A new Alzheimer’s treatment may be able to remove proteins associated with cognitive decline related to the age-related brain disease, a new study finds.
Researchers from the NYU Grossman School of Medicine found that elderly monkeys given a new drug saw a decrease of amyloid beta plaques and tau tangles by up to 59 percent.
The treatment ‘swallows’ the amyloid beta proteins that clog nerve cells and cause cognitive decline.
It comes as Alzheimer’s treatment is at the forefront of the medical world, with Biogen Inc’s aducanumab – the first medication in nearly two decades – was given approval by the U.S. Food and Drug Administration (FDA).
A study conducted at NYU Langone Health found that a new Alzheimer’s treatment has been effected in preventing cognitive decline in squirrel monkeys
‘Our findings illustrate that this therapy is an effective way of manipulating the immune system to slow neurodegeneration,’ said Akash Patel, an assistant research scientist in the Center for Cognitive Neurology at NYU Langone Health, in a statement.
HOW TO DETECT ALZHEIMER’S DISEASE
Alzheimer’s disease is a progressive brain disorder that slowly destroys memory, thinking skills and the ability to perform simple tasks.
It is the cause of 60% to 70% of cases of dementia.
The majority of people with Alzheimer’s are age 65 and older
More than six million Americans have Alzheimer’s.
It is unknown what causes Alzheimer’s. Those who have the APOE gene are more likely to develop late-onset Alzheimer’s.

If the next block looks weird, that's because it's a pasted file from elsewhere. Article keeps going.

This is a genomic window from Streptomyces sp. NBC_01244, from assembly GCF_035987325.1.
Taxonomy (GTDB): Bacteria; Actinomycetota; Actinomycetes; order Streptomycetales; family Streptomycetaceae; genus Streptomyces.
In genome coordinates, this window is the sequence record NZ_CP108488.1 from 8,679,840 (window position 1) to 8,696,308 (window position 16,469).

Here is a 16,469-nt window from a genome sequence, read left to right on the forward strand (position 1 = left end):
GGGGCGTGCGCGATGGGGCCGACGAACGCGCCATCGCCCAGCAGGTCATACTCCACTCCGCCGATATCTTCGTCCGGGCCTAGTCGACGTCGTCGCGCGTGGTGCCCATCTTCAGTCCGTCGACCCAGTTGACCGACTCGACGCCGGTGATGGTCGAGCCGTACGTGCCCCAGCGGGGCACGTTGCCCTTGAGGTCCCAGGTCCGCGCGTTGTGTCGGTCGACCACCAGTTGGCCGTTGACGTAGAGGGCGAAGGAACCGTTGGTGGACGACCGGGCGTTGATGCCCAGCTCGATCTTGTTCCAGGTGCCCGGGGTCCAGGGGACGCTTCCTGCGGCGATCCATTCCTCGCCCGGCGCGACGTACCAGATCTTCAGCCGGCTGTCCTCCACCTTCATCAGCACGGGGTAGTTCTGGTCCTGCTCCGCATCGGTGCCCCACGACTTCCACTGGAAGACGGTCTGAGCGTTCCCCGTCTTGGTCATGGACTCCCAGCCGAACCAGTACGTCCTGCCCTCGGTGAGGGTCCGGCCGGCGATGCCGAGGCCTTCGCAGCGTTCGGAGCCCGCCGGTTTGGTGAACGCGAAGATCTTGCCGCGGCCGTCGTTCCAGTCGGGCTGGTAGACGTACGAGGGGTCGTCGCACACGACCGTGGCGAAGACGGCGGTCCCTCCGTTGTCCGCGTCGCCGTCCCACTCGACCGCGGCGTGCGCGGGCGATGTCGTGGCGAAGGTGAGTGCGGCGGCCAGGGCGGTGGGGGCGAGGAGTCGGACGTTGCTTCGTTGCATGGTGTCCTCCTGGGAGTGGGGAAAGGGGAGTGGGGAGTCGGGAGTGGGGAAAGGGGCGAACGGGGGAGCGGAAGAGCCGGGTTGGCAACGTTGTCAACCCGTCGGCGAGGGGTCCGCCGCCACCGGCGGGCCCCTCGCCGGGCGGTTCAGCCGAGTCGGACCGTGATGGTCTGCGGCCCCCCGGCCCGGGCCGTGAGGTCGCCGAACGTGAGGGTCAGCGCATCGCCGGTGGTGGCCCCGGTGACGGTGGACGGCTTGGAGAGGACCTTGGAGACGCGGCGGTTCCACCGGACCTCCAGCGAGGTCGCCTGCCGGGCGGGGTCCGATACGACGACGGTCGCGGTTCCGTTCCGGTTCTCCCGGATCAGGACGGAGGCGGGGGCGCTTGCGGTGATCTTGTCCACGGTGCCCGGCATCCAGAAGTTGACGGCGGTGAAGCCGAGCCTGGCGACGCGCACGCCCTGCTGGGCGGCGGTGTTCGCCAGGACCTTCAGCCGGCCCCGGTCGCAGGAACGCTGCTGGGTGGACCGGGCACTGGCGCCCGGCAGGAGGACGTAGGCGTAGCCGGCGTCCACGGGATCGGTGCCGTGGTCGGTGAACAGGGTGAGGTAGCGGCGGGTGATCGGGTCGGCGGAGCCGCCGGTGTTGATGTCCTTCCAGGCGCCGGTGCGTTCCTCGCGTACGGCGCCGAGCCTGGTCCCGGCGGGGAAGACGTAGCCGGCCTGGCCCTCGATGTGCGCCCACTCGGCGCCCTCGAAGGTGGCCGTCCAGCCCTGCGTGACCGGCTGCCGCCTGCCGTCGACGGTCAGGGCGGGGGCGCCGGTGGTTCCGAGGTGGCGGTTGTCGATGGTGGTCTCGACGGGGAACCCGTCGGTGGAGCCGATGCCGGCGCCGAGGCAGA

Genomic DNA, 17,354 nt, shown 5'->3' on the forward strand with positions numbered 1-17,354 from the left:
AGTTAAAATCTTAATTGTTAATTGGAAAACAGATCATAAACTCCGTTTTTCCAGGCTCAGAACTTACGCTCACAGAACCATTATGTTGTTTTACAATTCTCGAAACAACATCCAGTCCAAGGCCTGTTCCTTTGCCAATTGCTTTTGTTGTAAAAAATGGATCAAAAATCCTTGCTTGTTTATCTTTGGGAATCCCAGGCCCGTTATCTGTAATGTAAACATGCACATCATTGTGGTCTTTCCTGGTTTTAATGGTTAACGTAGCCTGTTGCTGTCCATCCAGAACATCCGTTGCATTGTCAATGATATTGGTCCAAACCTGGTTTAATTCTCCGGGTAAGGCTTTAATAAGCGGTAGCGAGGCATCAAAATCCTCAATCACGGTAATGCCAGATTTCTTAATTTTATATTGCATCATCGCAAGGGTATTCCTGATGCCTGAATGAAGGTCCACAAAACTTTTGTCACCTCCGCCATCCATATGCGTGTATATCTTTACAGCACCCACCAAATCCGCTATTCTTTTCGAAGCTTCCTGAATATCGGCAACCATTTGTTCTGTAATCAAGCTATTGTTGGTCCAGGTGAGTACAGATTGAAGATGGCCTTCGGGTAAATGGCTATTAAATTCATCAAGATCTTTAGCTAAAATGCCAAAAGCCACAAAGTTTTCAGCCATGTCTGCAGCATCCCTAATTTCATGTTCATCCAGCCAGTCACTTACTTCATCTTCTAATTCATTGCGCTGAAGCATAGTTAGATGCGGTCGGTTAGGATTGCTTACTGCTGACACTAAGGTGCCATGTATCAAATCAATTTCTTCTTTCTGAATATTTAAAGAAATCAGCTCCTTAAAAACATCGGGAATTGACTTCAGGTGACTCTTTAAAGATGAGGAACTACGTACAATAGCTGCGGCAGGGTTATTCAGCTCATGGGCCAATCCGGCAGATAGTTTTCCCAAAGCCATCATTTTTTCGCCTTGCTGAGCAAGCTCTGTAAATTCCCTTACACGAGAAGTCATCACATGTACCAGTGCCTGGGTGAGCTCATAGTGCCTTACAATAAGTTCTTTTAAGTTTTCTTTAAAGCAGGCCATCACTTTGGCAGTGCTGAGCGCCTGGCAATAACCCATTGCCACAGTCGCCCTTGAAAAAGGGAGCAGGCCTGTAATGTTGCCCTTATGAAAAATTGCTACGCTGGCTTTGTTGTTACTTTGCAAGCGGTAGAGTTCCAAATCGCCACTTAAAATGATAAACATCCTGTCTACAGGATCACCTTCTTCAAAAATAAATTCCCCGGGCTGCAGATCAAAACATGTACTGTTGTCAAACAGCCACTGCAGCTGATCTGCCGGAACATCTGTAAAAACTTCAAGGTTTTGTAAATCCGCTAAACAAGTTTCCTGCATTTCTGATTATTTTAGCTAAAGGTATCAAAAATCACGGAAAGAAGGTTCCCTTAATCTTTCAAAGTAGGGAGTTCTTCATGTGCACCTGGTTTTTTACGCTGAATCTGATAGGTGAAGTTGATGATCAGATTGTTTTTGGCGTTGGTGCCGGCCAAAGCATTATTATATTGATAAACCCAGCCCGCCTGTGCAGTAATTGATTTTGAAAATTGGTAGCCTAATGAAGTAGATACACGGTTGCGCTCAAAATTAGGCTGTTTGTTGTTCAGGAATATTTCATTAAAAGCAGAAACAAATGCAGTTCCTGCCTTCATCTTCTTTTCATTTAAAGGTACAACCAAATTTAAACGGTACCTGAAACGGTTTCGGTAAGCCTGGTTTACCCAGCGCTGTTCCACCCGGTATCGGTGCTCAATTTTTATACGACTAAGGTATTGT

Signs and symptoms:
- Difficulty remembering newly learned information
- Mood and behavioral changes
- Suspicion about family, friends and professional caregivers
- More serious memory loss
- Difficulty with speaking, swallowing and walking
Stages of Alzheimer’s:
- Mild Alzheimer’s (early-stage) – A person may be able to function independently but is having memory lapses
- Moderate Alzheimer’s (middle-stage) – Typically the longest stage, the person may confuse words, get frustrated or angry, or have sudden behavioral changes
- Severe Alzheimer’s disease (late-stage) – In the final stage, individuals lose the ability to respond to their environment, carry on a conversation and, eventually, control movement
Researchers used 15 female squirrel monkeys for the study because squirrel monkeys all develop brain conditions comparable to Alzheimer’s in humans.
Eight were treated with a single dose of the CpG oligodeoxynucleotides (CpG ODN) for two years, while seven were treated with a placebo.
CpG ODN are short synthetic single-stranded DNA molecules the boost the immune responses of cells.
Researchers compared brain scans and blood samples of the two groups, while also giving the monkeys cognitive tests like puzzles to solve.
The monkeys in the research group showed lower levels of the degenerative proteins and also outperformed the control group on cognitive tests.
‘The similarities in aging between the animals studied and our own species give us hope that this therapy will work in human patients as well,’ said Dr Henrieta Scholtzona, co-senior author of the study and associate professor of neurology at NYU Langone Health, in a statement.
Sholtzona does note that they only used elderly monkeys for the test, and more research will need to be done to find whether the treatment can prevent Alzheimer’s from a younger age.
Researchers believe their drug is more effective than past drugs that have been trialed, as they are not targeting the immune system but instead the brain directly.
Alzheimer’s is the sixth leading cause of death in the United States.
More than 100,000 Americans die every year from the condition and nearly six million Americans are believed to have it.
Last week, the first new Alzheimer’s drug to be available for the public in America since 2003 was given FDA approval.
Aducanumab, which is developed by Biogen and will be sold under the name Aduhelm, received controversial approval after a rocky trial period.
The drug went through two clinical trials, both were ended early as they were believed to have failed.
Data from the second trial was later used to show the drug could potentially stop cognitive decline by 22 percent, though many in the scientific community disagree with the findings.